Picturing Vision

Joel Snyder, ‘Picturing Vision’, pp.157-171, in:
Yates, Steve. ed. Poetics of Space: A Critical Photographic Anthology. University of New Mexico Press, Albequerque.


Our willingness to accept photographs as natural and mechanical records of what we see underscores the power of our belief that certain kinds of pictures achieve significance because they are “natural” – meaning that such pictures are related to what they depict in exactly (or roughly) the same way vision is related to what we see.

But the history of the camera and its ancient forerunner, the camera obscura, demonstrates beyond any question that camera imagery is entirely conventional, demonstrates that cameras have been designed to achieve specific kinds of pictorial results.

The question that is hidden beneath the modern (and futile) discourse about the ontological status of photographs is far more interesting than any that has yet been posed by theorists of photographic representation: How is it that we ever came to think of photographs as natural phenomena at all?

Our passive and unquestioning acceptance of the commensurability of certain kinds of pictures with what we see is the source of our unshakeable belief in the congruence of certain pictures and the world we view.

The history of Western painting from the early-fifteenth to the late-nineteenth century was marked by the attempt to secure a scientific basis (both mechanical and physiological) for picture construction that serves, in turn, to warrant the viewer’s belief in the fidelity of the picture to what it represents.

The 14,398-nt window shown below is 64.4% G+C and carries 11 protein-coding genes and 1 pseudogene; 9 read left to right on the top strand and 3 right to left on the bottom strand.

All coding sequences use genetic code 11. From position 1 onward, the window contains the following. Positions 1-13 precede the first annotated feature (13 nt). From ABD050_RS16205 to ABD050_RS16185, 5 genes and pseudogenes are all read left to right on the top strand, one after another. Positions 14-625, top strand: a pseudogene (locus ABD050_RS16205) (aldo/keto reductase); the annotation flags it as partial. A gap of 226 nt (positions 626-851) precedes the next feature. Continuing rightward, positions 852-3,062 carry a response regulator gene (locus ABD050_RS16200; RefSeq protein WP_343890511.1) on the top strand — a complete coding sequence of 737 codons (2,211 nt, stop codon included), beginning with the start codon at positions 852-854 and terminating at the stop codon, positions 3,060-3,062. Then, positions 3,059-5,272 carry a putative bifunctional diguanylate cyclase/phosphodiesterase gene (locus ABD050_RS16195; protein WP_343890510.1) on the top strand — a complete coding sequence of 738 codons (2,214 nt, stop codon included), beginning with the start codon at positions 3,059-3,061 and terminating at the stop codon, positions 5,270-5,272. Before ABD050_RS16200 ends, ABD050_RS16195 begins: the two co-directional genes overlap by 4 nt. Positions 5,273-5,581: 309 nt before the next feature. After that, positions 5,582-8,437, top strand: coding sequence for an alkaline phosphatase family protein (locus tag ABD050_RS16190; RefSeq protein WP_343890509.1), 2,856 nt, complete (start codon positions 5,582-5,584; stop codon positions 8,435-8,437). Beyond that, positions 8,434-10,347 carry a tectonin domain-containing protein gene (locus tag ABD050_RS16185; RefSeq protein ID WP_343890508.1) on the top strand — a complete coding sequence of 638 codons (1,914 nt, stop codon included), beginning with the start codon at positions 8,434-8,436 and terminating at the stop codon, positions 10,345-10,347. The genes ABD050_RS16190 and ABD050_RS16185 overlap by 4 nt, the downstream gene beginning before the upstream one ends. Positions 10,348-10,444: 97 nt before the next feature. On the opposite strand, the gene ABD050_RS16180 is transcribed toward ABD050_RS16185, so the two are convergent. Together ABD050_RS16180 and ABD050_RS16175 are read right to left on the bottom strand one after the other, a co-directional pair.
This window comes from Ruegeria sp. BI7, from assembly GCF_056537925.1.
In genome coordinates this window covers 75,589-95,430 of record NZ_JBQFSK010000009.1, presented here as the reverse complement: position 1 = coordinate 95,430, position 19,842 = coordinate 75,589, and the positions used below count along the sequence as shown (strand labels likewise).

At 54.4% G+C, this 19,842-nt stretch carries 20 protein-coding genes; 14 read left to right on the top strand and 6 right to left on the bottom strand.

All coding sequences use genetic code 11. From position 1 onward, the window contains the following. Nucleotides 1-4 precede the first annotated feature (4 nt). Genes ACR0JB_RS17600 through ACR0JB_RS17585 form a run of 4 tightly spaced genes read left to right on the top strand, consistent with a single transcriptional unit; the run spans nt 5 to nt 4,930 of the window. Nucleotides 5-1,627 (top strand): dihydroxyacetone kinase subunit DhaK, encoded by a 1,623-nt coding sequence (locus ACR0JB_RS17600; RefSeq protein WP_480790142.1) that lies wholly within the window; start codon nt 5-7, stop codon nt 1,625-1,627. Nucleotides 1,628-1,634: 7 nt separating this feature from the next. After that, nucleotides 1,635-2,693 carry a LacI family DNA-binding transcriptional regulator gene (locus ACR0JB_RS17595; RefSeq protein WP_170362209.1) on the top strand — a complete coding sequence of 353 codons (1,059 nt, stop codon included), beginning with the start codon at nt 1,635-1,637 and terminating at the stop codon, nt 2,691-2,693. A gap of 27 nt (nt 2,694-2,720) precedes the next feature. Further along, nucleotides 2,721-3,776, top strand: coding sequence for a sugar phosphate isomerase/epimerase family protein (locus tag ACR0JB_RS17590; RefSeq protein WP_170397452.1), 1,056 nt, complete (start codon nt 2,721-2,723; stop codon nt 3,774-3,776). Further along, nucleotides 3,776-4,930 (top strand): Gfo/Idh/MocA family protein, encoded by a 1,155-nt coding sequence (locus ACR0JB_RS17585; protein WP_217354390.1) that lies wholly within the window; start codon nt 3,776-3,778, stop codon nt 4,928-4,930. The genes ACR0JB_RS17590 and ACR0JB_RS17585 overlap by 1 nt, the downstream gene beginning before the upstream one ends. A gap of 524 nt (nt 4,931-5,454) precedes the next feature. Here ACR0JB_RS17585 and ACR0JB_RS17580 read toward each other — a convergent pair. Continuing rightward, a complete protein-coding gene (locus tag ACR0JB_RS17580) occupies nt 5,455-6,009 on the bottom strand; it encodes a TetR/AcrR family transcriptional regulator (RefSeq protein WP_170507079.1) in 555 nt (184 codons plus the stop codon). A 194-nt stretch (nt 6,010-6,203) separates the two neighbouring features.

The primary condition for this kind of picture-making is the belief that vision is amenable to depiction because it is itself pictorial. New theories of vision lead to new “facts” concerning what we “really see”.


The artist can depict what we see because what we see is pictorial. And yet, in paintings, the artist can achieve fidelity to his own vision based upon his knowledge of vision and depiction, and we will accept the picture as credible and warranted even though we might insist at the same time that we never quite saw things that way before.

[…] the joining of artistic practice to scientific theory in the early Renaissance gave a new rationale and impetus to artists who wished to depict what they saw. And it provided rhetorical assurance to the audience that what they saw in paintings was related by the sure methods of science to what they saw when looking at the world.

The first text on linear perspective, De Pictura, written in Florence in 1435, by Leon Battisa Alberti, also marks the first effort by a painter to establish the certainty of his method of picture construction by deriving it from a scientific account of vision.

The system continues to be used today in its purest form, in many kinds of handmade illustrations, and, of course, in nearly all applications of photography, including motion pictures and television.

De Pictura lays out procedures that permit an artist to paint what is seen by means of rules derived from a mechanical and psychological account of how one sees.


Linear perspective, by definition, requires the painter to “fix” the eye in a determined and unvarying relation to the picture surface in order to recreate within the picture the rational structure of perceptual judgements.


[further discussion of Alberti’s rationale]

The scientific account of vision adopted by him provides a basis for explaining how we are able to make “certified” judgements about the sensible things of the world. It is not an account of momentary glances or “impressions,” nor is it, strictly speaking, an account of “appearances.” A completed perceptual judgement, that is, a unified one in which we correctly identify objects, their attributes and their interrelations, can be made only under specified observation conditions through time, by means of discrimination, comparison, and integration.

What is fragmentary or unsure in perception cannot be certified, unified or identified. Such fragments have no place in depiction because they are irrational and incomplete; they fail to achieve the purpose of vision.

We still resort to this mode of depiction, or modes very closely related to it, when we wish to make “literal” pictures. But when we do so, we adopt a thoroughly medieval notion of vision and early-Renaissance conception of depiction.